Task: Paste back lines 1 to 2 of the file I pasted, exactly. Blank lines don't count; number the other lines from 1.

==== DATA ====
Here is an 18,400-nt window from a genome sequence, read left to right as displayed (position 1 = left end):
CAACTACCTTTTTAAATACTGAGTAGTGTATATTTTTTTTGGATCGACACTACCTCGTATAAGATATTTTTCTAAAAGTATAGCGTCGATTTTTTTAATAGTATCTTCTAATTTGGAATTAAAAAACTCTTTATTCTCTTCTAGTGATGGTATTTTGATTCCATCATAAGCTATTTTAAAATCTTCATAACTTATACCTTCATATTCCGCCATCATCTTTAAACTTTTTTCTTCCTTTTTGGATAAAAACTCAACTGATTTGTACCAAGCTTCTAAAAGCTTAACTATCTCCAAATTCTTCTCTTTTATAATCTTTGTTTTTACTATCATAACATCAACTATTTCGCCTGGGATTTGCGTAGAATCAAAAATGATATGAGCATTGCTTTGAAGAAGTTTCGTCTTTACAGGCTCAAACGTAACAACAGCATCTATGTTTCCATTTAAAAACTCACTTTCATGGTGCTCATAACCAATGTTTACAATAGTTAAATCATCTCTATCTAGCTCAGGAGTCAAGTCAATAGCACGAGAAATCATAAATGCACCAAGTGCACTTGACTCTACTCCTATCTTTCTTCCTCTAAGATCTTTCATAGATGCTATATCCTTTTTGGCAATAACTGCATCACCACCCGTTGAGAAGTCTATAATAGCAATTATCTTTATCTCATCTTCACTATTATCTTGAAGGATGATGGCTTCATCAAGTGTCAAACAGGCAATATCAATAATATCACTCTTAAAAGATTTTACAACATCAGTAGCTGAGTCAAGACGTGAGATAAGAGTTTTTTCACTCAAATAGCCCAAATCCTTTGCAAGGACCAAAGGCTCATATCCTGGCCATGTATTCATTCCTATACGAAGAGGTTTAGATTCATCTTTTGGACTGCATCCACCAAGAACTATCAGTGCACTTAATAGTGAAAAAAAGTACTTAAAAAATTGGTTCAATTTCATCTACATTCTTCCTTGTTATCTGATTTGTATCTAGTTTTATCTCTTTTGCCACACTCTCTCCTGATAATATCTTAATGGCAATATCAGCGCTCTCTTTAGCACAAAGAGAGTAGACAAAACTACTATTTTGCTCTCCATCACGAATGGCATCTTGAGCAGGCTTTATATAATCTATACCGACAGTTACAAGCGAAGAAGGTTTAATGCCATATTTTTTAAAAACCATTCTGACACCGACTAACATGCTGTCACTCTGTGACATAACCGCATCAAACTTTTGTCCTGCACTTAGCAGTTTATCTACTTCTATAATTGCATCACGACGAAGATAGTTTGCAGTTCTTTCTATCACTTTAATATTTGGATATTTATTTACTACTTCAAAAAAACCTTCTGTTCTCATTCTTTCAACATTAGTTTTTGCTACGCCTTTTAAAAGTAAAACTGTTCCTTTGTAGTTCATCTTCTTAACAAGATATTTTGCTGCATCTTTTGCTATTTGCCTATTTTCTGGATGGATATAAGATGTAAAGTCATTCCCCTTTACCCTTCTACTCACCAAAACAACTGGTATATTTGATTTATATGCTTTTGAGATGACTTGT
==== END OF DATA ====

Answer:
Here is an 18,400-nt window from a genome sequence, read left to right as displayed (position 1 = left end):
CAACTACCTTTTTAAATACTGAGTAGTGTATATTTTTTTTGGATCGACACTACCTCGTATAAGATATTTTTCTAAAAGTATAGCGTCGATTTTTTTAATAGTATCTTCTAATTTGGAATTAAAAAACTCTTTATTCTCTTCTAGTGATGGTATTTTGATTCCATCATAAGCTATTTTAAAATCTTCATAACTTATACCTTCATATTCCGCCATCATCTTTAAACTTTTTTCTTCCTTTTTGGATAAAAACTCAACTGATTTGTACCAAGCTTCTAAAAGCTTAACTATCTCCAAATTCTTCTCTTTTATAATCTTTGTTTTTACTATCATAACATCAACTATTTCGCCTGGGATTTGCGTAGAATCAAAAATGATATGAGCATTGCTTTGAAGAAGTTTCGTCTTTACAGGCTCAAACGTAACAACAGCATCTATGTTTCCATTTAAAAACTCACTTTCATGGTGCTCATAACCAATGTTTACAATAGTTAAATCATCTCTATCTAGCTCAGGAGTCAAGTCAATAGCACGAGAAATCATAAATGCACCAAGTGCACTTGACTCTACTCCTATCTTTCTTCCTCTAAGATCTTTCATAGATGCTATATCCTTTTTGGCAATAACTGCATCACCACCCGTTGAGAAGTCTATAATAGCAATTATCTTTATCTCATCTTCACTATTATCTTGAAGGATGATGGCTTCATCAAGTGTCAAACAGGCAATATCAATAATATCACTCTTAAAAGATTTTACAACATCAGTAGCTGAGTCAAGACGTGAGATAAGAGTTTTTTCACTCAAATAGCCCAAATCCTTTGCAAGGACCAAAGGCTCATATCCTGGCCATGTATTCATTCCTATACGAAGAGGTTTAGATTCATCTTTTGGACTGCATCCACCAAGAACTATCAGTGCACTTAATAGTGAAAAAAAGTACTTAAAAAATTGGTTCAATTTCATCTACATTCTTCCTTGTTATCTGATTTGTATCTAGTTTTATCTCTTTTGCCACACTCTCTCCTGATAATATCTTAATGGCAATATCAGCGCTCTCTTTAGCACAAAGAGAGTAGACAAAACTACTATTTTGCTCTCCATCACGAATGGCATCTTGAGCAGGCTTTATATAATCTATACCGACAGTTACAAGCGAAGAAGGTTTAATGCCATATTTTTTAAAAACCATTCTGACACCGACTAACATGCTGTCACTCTGTGACATAACCGCATCAAACTTTTGTCCTGCACTTAGCAGTTTATCTACTTCTATAATTGCATCACGACGAAGATAGTTTGCAGTTCTTTCTATCACTTTAATATTTGGATATTTATTTACTACTTCAAAAAAACCTTCTGTTCTCATTCTTTCAACATTAGTTTTTGCTACGCCTTTTAAAAGTAAAACTGTTCCTTTGTAGTTCATCTTCTTAACAAGATATTTTGCTGCATCTTTTGCTATTTGCCTATTTTCTGGATGGATATAAGATGTAAAGTCATTCCCCTTTACCCTTCTACTCACCAAAACAACTGGTATATTTGATTTATATGCTTTTGAGATGACTTGT